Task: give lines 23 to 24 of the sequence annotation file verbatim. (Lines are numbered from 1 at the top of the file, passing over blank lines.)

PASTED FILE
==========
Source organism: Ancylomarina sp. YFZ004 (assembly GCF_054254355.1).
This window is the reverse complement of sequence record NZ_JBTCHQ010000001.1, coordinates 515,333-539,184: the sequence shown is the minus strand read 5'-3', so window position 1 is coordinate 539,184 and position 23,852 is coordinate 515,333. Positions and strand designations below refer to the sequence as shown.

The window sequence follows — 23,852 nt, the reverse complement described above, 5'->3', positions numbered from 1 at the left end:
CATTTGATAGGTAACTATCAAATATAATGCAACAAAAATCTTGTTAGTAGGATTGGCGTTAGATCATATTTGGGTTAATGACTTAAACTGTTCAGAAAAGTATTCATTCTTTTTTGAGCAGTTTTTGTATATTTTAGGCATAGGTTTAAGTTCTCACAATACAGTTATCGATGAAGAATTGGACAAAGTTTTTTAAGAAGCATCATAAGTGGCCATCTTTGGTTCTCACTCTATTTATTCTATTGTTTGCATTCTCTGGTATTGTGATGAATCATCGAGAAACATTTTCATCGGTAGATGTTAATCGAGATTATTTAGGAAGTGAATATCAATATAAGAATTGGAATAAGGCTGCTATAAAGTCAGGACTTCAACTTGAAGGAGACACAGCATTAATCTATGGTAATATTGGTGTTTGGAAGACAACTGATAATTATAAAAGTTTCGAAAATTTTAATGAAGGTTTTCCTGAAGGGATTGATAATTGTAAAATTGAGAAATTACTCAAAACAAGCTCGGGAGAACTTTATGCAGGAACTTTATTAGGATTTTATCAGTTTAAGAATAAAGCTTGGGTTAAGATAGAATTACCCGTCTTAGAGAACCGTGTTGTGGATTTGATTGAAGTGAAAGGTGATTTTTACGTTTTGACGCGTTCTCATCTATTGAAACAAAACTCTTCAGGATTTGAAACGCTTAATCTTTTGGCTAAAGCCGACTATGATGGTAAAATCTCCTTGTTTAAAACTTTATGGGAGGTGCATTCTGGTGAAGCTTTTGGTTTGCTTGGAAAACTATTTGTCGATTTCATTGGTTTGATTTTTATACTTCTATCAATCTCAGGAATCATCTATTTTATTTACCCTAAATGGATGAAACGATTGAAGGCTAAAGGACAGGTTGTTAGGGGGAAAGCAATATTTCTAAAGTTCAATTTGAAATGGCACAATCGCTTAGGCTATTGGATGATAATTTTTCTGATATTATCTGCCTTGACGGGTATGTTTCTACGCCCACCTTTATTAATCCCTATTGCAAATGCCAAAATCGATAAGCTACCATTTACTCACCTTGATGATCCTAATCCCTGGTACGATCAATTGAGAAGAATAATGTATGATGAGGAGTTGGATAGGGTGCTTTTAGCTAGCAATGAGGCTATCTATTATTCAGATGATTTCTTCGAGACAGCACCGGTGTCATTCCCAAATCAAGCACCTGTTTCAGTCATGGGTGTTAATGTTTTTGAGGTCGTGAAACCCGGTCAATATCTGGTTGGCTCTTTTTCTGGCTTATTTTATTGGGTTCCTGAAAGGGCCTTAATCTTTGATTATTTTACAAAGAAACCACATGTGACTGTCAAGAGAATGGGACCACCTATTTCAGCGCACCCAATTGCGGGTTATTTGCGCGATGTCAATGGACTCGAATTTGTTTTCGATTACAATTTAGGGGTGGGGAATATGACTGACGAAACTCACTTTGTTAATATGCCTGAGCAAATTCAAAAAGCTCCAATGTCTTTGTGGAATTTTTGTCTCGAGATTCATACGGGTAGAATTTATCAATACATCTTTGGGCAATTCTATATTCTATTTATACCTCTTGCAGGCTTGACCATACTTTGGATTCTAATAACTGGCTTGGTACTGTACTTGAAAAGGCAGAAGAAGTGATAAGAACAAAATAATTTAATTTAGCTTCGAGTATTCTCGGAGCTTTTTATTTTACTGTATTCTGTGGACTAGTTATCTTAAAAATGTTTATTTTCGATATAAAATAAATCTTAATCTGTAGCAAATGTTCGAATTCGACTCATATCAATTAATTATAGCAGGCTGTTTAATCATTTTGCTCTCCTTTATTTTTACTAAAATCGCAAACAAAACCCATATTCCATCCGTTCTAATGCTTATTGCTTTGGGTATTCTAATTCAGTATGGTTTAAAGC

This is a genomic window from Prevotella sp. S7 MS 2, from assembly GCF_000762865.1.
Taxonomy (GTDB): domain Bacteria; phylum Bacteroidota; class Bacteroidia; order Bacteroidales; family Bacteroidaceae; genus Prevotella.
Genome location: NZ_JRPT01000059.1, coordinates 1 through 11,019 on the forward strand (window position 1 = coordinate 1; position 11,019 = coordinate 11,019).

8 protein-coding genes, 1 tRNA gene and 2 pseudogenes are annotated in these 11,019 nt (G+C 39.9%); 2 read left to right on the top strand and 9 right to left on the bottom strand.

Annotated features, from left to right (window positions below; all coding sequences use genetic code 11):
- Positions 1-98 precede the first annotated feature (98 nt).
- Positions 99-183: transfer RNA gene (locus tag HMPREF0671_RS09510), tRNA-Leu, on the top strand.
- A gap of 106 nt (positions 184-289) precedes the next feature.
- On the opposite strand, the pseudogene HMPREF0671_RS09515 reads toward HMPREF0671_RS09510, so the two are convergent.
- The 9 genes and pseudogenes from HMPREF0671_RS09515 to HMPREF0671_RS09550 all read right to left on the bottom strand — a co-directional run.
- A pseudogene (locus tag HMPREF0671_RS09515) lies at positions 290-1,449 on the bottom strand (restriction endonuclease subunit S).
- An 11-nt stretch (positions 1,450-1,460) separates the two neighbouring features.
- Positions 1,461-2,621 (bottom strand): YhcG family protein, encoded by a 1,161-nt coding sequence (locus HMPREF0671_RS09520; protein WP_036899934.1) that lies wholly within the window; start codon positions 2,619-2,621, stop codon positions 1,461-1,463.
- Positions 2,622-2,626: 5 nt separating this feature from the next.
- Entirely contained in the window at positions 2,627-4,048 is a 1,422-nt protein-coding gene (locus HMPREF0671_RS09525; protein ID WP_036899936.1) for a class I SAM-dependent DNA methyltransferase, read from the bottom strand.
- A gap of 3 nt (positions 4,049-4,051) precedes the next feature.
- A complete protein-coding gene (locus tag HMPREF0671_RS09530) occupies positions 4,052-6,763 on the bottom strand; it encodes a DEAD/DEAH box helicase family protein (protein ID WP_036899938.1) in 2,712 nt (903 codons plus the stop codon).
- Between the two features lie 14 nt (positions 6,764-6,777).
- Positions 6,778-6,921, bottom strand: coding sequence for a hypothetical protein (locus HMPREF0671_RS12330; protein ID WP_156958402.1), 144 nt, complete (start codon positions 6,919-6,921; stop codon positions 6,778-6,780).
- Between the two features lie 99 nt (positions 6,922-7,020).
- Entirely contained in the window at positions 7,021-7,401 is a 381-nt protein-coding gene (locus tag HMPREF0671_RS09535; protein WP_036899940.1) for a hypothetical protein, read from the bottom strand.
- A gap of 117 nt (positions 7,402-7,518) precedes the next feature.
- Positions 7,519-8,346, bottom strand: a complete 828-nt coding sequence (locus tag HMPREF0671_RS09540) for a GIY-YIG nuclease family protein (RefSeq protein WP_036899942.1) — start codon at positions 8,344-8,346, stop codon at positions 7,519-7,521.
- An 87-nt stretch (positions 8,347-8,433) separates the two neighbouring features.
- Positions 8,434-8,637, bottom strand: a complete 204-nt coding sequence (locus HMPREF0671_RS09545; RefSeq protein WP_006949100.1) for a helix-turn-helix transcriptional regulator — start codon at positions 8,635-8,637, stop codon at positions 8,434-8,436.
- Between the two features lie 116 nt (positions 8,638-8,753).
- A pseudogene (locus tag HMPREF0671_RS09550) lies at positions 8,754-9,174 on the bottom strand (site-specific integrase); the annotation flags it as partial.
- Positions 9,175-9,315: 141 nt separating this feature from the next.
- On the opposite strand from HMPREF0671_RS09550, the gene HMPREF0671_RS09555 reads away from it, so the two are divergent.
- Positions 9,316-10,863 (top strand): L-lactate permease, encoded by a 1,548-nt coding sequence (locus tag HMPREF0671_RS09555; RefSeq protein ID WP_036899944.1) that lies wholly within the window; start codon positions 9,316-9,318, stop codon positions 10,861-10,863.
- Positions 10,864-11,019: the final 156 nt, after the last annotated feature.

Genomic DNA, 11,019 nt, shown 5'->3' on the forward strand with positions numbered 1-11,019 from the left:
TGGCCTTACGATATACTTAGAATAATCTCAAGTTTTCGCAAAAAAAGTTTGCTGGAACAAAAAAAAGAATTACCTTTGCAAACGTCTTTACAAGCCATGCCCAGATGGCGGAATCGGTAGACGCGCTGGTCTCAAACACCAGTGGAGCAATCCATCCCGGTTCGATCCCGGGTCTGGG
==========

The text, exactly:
- Positions 6,778-6,921, bottom strand: coding sequence for a hypothetical protein (locus HMPREF0671_RS12330; protein ID WP_156958402.1), 144 nt, complete (start codon positions 6,919-6,921; stop codon positions 6,778-6,780).
- Between the two features lie 99 nt (positions 6,922-7,020).